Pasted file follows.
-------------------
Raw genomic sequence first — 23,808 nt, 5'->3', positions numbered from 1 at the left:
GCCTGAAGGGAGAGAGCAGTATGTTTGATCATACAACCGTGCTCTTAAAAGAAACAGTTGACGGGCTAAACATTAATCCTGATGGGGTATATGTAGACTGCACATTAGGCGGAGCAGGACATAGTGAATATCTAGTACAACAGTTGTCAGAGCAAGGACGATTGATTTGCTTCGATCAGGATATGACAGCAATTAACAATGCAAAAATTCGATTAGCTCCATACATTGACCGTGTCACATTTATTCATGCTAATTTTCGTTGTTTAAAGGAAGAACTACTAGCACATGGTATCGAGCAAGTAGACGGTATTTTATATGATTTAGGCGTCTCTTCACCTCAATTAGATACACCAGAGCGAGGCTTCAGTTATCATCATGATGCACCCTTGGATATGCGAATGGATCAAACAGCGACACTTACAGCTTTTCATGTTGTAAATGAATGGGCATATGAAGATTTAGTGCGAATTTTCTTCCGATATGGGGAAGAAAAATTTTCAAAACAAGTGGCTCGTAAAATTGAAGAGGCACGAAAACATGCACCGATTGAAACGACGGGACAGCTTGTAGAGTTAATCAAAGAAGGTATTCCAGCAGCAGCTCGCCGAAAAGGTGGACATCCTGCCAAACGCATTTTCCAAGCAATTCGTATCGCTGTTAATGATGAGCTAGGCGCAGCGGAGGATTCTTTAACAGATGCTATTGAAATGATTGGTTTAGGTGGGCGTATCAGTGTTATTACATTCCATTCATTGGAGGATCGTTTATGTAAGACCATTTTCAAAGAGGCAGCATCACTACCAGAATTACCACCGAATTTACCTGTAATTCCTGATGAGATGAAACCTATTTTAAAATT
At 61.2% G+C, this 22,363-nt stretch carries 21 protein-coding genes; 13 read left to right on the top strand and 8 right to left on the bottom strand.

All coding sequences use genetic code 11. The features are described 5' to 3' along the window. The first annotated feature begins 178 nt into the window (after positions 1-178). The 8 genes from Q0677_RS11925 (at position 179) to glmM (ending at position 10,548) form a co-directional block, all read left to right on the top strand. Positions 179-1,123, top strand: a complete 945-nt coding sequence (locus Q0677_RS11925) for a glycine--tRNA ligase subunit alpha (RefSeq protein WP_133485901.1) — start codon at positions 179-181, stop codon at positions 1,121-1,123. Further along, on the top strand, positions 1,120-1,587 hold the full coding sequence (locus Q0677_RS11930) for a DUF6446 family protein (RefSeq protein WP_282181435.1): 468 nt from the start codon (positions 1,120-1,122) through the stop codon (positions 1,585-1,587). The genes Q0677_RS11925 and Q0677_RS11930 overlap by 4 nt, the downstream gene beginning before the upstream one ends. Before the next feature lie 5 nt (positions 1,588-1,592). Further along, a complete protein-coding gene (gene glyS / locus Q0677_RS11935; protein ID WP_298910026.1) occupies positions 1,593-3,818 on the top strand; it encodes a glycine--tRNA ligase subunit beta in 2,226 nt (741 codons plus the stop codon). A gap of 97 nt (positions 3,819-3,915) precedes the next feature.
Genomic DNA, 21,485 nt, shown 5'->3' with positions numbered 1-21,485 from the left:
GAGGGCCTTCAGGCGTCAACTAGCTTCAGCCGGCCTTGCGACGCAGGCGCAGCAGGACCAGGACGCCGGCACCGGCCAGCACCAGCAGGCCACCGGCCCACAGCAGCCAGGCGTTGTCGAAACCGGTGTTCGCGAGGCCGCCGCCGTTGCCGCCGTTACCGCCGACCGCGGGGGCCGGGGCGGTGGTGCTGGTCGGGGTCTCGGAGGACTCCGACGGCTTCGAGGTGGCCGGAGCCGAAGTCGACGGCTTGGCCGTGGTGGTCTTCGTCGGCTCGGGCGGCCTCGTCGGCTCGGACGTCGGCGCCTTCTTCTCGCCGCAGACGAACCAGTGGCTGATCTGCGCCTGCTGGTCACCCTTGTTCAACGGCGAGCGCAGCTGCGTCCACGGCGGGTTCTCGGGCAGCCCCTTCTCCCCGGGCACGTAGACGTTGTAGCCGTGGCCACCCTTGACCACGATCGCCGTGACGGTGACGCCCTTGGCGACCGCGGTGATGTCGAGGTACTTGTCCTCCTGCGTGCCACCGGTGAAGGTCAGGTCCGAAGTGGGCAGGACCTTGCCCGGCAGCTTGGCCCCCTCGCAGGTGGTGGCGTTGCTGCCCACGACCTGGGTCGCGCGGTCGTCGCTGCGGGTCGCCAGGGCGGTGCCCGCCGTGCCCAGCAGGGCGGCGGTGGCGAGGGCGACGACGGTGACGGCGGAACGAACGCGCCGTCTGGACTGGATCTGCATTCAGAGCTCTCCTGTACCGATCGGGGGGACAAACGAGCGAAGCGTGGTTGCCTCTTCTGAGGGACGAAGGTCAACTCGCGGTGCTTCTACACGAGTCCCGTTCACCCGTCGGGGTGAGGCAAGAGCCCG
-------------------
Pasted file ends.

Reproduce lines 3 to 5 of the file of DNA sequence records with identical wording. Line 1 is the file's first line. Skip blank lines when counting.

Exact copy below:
At 61.2% G+C, this 22,363-nt stretch carries 21 protein-coding genes; 13 read left to right on the top strand and 8 right to left on the bottom strand.

All coding sequences use genetic code 11. The features are described 5' to 3' along the window. The first annotated feature begins 178 nt into the window (after positions 1-178). The 8 genes from Q0677_RS11925 (at position 179) to glmM (ending at position 10,548) form a co-directional block, all read left to right on the top strand. Positions 179-1,123, top strand: a complete 945-nt coding sequence (locus Q0677_RS11925) for a glycine--tRNA ligase subunit alpha (RefSeq protein WP_133485901.1) — start codon at positions 179-181, stop codon at positions 1,121-1,123. Further along, on the top strand, positions 1,120-1,587 hold the full coding sequence (locus Q0677_RS11930) for a DUF6446 family protein (RefSeq protein WP_282181435.1): 468 nt from the start codon (positions 1,120-1,122) through the stop codon (positions 1,585-1,587). The genes Q0677_RS11925 and Q0677_RS11930 overlap by 4 nt, the downstream gene beginning before the upstream one ends. Before the next feature lie 5 nt (positions 1,588-1,592). Further along, a complete protein-coding gene (gene glyS / locus Q0677_RS11935; protein ID WP_298910026.1) occupies positions 1,593-3,818 on the top strand; it encodes a glycine--tRNA ligase subunit beta in 2,226 nt (741 codons plus the stop codon). A gap of 97 nt (positions 3,819-3,915) precedes the next feature.
Genomic DNA, 21,485 nt, shown 5'->3' with positions numbered 1-21,485 from the left: